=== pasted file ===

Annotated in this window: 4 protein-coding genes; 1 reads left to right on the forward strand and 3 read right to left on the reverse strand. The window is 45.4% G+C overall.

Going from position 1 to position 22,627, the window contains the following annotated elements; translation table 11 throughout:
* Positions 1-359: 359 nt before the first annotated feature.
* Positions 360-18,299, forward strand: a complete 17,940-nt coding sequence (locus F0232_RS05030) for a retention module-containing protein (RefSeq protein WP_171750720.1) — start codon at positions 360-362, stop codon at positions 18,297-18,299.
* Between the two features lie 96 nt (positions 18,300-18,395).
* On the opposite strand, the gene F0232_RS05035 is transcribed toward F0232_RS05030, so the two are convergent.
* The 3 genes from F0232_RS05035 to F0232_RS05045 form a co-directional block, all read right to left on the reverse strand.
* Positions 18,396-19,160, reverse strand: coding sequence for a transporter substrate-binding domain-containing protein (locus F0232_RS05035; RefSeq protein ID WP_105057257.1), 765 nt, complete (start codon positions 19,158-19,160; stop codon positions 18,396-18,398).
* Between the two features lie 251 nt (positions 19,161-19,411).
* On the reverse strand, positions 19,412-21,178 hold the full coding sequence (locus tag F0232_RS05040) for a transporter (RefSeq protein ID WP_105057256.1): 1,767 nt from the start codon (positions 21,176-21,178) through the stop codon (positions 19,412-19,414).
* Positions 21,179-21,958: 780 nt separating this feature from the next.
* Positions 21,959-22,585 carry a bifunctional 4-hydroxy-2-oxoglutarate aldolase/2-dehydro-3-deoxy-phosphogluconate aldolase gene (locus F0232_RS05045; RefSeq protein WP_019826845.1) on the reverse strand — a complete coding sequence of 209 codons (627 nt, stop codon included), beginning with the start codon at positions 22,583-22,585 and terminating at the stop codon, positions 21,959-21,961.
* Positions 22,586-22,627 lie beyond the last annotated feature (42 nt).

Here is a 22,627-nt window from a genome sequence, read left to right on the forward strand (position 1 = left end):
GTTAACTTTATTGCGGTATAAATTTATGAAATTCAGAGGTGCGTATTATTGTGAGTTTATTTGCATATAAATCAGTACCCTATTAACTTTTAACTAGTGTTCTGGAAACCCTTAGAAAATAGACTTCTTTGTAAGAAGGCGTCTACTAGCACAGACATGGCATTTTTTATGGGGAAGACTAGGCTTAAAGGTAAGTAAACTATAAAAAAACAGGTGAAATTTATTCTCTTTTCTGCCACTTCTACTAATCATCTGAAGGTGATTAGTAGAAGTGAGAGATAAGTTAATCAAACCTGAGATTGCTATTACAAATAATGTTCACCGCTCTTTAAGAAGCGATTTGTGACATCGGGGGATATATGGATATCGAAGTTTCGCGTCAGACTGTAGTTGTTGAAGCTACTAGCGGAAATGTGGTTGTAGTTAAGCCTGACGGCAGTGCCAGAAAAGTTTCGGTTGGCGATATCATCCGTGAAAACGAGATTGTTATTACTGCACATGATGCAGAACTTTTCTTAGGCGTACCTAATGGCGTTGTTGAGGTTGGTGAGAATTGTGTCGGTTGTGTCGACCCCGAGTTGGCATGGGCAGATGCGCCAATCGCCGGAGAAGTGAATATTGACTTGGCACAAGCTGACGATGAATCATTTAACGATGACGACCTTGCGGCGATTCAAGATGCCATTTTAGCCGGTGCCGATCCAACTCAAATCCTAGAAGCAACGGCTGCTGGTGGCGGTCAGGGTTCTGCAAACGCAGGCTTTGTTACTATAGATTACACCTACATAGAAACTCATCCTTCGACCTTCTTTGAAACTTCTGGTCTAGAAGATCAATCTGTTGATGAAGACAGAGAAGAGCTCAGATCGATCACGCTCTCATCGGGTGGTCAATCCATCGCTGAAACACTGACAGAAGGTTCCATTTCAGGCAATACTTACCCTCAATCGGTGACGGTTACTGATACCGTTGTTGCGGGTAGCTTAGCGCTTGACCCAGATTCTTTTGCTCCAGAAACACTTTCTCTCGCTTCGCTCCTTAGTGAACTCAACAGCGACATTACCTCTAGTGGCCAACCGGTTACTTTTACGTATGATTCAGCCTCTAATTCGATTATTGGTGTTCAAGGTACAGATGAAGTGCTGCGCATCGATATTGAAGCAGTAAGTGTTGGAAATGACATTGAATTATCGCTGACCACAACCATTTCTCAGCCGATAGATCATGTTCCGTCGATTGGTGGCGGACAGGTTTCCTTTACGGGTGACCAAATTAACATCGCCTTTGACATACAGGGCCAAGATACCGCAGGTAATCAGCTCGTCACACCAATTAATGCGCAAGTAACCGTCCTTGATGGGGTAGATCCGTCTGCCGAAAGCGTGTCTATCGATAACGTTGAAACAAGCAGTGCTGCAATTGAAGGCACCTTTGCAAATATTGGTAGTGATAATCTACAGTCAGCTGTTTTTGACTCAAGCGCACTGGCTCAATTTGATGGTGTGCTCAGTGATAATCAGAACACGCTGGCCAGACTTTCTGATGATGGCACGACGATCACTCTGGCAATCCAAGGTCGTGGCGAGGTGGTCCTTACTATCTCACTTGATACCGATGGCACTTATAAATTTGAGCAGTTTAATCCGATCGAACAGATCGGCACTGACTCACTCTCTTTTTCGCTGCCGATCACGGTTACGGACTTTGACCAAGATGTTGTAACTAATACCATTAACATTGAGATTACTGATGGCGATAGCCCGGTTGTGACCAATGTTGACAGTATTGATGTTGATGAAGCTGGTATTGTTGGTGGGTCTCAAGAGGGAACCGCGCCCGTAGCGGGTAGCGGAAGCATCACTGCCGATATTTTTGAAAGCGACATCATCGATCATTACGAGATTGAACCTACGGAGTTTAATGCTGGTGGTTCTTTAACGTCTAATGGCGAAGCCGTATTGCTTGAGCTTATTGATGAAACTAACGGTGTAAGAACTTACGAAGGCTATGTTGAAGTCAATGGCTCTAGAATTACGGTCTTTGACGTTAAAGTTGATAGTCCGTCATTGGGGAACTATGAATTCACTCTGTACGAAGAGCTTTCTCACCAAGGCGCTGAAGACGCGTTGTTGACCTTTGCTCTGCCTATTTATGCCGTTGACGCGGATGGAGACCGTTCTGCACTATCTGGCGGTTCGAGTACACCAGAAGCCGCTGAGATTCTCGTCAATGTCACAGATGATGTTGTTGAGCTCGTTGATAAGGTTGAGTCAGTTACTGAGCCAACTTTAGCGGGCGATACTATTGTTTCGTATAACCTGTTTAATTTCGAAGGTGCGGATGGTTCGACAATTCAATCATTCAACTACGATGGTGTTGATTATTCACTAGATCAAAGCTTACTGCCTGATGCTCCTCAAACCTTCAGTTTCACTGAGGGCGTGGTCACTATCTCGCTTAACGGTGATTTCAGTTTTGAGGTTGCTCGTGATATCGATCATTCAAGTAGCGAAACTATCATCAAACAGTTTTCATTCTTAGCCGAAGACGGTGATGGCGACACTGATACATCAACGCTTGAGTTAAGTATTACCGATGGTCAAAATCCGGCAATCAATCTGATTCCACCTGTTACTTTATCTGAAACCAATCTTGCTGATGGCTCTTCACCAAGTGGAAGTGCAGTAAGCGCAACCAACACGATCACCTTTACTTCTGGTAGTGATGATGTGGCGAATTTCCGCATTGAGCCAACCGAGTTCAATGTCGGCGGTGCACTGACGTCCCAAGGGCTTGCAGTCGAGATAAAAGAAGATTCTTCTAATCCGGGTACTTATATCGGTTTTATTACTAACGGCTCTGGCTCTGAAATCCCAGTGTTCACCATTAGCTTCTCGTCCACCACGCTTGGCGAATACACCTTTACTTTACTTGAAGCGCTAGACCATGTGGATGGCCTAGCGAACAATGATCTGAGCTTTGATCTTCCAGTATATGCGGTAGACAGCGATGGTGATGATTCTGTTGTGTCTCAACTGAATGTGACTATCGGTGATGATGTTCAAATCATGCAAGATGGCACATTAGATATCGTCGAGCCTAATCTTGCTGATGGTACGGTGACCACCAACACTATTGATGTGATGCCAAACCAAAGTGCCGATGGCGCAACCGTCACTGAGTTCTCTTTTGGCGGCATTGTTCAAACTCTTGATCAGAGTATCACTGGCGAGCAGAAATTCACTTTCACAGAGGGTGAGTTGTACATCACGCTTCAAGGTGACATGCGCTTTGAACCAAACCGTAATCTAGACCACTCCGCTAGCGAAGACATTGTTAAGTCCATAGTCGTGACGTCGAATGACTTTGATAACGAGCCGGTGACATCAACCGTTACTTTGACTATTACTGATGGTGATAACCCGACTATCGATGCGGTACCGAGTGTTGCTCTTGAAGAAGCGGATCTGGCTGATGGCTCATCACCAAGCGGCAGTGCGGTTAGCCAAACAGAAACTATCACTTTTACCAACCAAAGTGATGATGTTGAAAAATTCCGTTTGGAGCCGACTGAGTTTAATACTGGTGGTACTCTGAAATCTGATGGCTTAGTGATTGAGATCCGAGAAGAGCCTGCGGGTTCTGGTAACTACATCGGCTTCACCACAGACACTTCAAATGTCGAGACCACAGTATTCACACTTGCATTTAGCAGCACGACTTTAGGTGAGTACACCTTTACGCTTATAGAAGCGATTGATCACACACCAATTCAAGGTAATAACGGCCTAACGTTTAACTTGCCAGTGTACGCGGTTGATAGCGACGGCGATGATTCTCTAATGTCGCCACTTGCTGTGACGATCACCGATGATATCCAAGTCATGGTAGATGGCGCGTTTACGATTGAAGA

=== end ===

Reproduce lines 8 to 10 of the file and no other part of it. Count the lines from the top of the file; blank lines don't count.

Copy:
* Positions 18,396-19,160, reverse strand: coding sequence for a transporter substrate-binding domain-containing protein (locus F0232_RS05035; RefSeq protein ID WP_105057257.1), 765 nt, complete (start codon positions 19,158-19,160; stop codon positions 18,396-18,398).
* Between the two features lie 251 nt (positions 19,161-19,411).
* On the reverse strand, positions 19,412-21,178 hold the full coding sequence (locus tag F0232_RS05040) for a transporter (RefSeq protein ID WP_105057256.1): 1,767 nt from the start codon (positions 21,176-21,178) through the stop codon (positions 19,412-19,414).